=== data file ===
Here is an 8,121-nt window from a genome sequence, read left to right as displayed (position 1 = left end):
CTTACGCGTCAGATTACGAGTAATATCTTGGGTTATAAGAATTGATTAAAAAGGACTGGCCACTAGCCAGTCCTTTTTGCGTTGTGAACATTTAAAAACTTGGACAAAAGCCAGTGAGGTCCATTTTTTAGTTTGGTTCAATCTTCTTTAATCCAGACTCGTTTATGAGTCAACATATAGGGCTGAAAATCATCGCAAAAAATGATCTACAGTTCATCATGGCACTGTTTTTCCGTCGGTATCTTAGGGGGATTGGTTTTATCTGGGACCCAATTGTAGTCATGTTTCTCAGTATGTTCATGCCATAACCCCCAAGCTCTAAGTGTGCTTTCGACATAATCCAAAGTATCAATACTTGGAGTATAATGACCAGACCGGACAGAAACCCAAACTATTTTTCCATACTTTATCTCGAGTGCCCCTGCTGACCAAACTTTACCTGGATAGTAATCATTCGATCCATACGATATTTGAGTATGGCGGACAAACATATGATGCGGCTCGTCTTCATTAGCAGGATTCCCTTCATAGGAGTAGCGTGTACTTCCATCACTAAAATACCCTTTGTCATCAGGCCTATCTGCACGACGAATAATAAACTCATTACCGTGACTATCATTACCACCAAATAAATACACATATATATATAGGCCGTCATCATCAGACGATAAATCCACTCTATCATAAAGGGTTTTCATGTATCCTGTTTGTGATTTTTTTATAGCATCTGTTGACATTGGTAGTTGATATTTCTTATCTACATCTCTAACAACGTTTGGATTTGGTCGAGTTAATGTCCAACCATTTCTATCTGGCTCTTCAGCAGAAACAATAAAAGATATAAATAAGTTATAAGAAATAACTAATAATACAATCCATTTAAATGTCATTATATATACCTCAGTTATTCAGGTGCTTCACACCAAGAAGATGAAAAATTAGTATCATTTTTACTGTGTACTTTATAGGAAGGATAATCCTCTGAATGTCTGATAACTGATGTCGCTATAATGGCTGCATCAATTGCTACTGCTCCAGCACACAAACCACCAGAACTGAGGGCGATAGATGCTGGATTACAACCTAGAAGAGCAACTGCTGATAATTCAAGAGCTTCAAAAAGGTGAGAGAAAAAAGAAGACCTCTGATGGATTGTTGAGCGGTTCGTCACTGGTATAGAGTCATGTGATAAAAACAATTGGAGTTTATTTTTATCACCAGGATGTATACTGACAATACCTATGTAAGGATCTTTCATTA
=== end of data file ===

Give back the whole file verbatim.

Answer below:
Here is an 8,121-nt window from a genome sequence, read left to right as displayed (position 1 = left end):
CTTACGCGTCAGATTACGAGTAATATCTTGGGTTATAAGAATTGATTAAAAAGGACTGGCCACTAGCCAGTCCTTTTTGCGTTGTGAACATTTAAAAACTTGGACAAAAGCCAGTGAGGTCCATTTTTTAGTTTGGTTCAATCTTCTTTAATCCAGACTCGTTTATGAGTCAACATATAGGGCTGAAAATCATCGCAAAAAATGATCTACAGTTCATCATGGCACTGTTTTTCCGTCGGTATCTTAGGGGGATTGGTTTTATCTGGGACCCAATTGTAGTCATGTTTCTCAGTATGTTCATGCCATAACCCCCAAGCTCTAAGTGTGCTTTCGACATAATCCAAAGTATCAATACTTGGAGTATAATGACCAGACCGGACAGAAACCCAAACTATTTTTCCATACTTTATCTCGAGTGCCCCTGCTGACCAAACTTTACCTGGATAGTAATCATTCGATCCATACGATATTTGAGTATGGCGGACAAACATATGATGCGGCTCGTCTTCATTAGCAGGATTCCCTTCATAGGAGTAGCGTGTACTTCCATCACTAAAATACCCTTTGTCATCAGGCCTATCTGCACGACGAATAATAAACTCATTACCGTGACTATCATTACCACCAAATAAATACACATATATATATAGGCCGTCATCATCAGACGATAAATCCACTCTATCATAAAGGGTTTTCATGTATCCTGTTTGTGATTTTTTTATAGCATCTGTTGACATTGGTAGTTGATATTTCTTATCTACATCTCTAACAACGTTTGGATTTGGTCGAGTTAATGTCCAACCATTTCTATCTGGCTCTTCAGCAGAAACAATAAAAGATATAAATAAGTTATAAGAAATAACTAATAATACAATCCATTTAAATGTCATTATATATACCTCAGTTATTCAGGTGCTTCACACCAAGAAGATGAAAAATTAGTATCATTTTTACTGTGTACTTTATAGGAAGGATAATCCTCTGAATGTCTGATAACTGATGTCGCTATAATGGCTGCATCAATTGCTACTGCTCCAGCACACAAACCACCAGAACTGAGGGCGATAGATGCTGGATTACAACCTAGAAGAGCAACTGCTGATAATTCAAGAGCTTCAAAAAGGTGAGAGAAAAAAGAAGACCTCTGATGGATTGTTGAGCGGTTCGTCACTGGTATAGAGTCATGTGATAAAAACAATTGGAGTTTATTTTTATCACCAGGATGTATACTGACAATACCTATGTAAGGATCTTTCATTA